Mesa Alumni are “Looking Back, Looking Forward”

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Mesa Alumni are “Looking Back, Looking Forward”

Empty art gallery in new Fine Arts building at Mesa College

Empty art gallery in new Fine Arts building at Mesa College

Pia Mayer

Empty art gallery in new Fine Arts building at Mesa College

Pia Mayer

Pia Mayer

Empty art gallery in new Fine Arts building at Mesa College

Pia Mayer, Staff Writer

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The inaugural exhibit of “Looking Back, Looking Forward,” curated by gallery director and Mesa museum studies professor, Alessandra Moctezuma delivered an eye for artistry, from Jan. 28th to Feb. 13th. If beauty, in fact, is in the eye of the beholder, then Mesa College’s new alumni exhibit surely satisfied audiences with its aim to highlight feminist struggle and multicultural connections created between themselves and Mesa College.

The featured artworks in the form of a variety of media was located in the newly remodeled Fine Arts building next to the Student Services building.

48 Mesa alumni looked back with this one of a kind alumni reunion, as they showcased all of their current projects which presented their growth and discovery ever since taking studio art classes on campus. Upon entering the exhibit space you are transported to a poetic space of urban landscapes and natural topography topped with a blend of ethnic diversity and racial equality.

Grace Gray-Adams, artist and alumnus, expressed her ideas on femininity. She used dryer lint as a medium to recreate female reproductive organs in elegant antique frames in “18 Yonis Expressing the Devine Feminine.” Gray-Adams has been using dryer lint as an artistic medium ever since the 1980s, as she is interested in the essence that the lint encapsulates as it can be “a piece of tissue from a cold or a pubic hair from a lover.”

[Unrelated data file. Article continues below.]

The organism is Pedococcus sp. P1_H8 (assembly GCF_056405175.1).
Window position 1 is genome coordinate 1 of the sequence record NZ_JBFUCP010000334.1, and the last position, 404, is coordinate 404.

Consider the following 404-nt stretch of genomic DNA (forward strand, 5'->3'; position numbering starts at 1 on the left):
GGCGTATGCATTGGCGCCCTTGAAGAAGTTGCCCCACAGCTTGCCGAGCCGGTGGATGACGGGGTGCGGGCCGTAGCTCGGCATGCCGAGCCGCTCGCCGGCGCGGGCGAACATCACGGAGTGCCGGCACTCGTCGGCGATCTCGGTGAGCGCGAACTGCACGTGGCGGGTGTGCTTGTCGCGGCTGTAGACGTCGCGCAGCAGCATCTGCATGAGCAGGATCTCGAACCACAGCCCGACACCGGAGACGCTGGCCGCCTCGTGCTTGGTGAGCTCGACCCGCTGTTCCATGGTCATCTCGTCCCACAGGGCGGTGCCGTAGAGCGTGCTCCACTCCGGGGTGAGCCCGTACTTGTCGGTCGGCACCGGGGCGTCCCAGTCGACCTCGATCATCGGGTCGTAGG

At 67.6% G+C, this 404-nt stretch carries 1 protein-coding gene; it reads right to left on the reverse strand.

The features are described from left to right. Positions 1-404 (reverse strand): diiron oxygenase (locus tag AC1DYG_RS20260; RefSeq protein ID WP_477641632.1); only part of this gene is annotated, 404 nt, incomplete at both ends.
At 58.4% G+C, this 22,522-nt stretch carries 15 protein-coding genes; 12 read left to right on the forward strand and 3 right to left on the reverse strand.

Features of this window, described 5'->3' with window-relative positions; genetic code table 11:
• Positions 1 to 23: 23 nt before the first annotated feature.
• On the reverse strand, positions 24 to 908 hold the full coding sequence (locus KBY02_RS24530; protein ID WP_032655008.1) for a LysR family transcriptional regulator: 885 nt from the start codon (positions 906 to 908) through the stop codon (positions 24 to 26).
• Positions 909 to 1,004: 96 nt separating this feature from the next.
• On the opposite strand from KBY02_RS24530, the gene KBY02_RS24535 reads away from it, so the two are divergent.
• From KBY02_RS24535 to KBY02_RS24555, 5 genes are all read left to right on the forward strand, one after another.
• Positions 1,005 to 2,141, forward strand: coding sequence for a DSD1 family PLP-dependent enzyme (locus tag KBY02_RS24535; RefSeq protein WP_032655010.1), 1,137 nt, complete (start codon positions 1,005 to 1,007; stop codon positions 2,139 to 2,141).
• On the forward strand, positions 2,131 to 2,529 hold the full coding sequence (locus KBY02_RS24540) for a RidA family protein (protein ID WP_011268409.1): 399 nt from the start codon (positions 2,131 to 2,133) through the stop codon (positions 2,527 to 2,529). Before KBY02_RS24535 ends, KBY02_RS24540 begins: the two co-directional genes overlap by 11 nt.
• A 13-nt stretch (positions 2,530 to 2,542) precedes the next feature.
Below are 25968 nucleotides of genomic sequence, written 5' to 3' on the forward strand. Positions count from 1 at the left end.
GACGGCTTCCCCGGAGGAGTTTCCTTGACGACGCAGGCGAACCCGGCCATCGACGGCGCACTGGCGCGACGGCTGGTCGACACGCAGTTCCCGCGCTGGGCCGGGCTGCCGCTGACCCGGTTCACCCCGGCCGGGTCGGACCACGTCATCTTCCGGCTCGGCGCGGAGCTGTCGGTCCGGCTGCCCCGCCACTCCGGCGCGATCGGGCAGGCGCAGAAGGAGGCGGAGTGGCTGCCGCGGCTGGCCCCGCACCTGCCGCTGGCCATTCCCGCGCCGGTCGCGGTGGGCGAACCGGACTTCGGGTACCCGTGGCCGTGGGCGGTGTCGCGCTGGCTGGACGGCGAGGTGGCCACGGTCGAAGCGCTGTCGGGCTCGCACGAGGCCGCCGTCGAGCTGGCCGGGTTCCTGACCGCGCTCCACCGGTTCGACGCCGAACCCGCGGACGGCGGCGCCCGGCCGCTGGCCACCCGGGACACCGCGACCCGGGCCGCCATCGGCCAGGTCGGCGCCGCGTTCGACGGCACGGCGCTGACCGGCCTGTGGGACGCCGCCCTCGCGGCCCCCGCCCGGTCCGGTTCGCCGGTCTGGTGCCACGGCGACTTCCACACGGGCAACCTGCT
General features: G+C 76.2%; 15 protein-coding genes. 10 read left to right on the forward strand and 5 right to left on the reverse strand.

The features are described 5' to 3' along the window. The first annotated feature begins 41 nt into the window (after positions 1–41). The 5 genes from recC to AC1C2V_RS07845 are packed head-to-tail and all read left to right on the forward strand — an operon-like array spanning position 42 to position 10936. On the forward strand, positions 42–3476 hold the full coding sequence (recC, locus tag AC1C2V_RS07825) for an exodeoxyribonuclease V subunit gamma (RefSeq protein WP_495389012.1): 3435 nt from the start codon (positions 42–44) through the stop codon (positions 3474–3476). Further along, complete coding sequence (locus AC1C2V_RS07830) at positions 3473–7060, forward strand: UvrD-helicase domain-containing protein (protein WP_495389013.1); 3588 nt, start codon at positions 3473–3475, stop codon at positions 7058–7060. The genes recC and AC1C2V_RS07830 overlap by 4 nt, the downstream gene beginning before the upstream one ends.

Gray-Adams continues to give back by teaching art and computer graphics classes at three community colleges. Jenny Armer, the assistant gallery curator for the exhibit, said, “Everyone had their own ideas and artworks to submit and we didn’t put any restraint on that.”

Artist and arts educator, Anna Stump, offered two of her pieces for the exhibition. Stump incited thought-provoking political discussions with her pieces, “Piñata over Trump’s Wall (Snow White)” and “Piñata over Trump’s Wall (Cupcake).” The idea being that, through mixed-media on panel, she was able to express the outsider-looking into the vibrancy of Mexican culture after having grown up in Chula Vista, San Diego. Stump currently teaches studio and art history courses at San Diego City College and Grossmont College.

The San Diego City College District continues to create opportunities for Mesa students and alumni alike, through the creation of different galleries. “Body Language,” which is now on exhibit at Grossmont College’s Hyde Art Gallery, will be on view until Feb. 26, and there’s more to come.

 

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Pia Mayer, Staff Writer

Pia Mayer is a San Diego born-native with a love for writing. In the Summer of 2016, Pia took on an internship at Cosmopolitan Magazine in New York City,...

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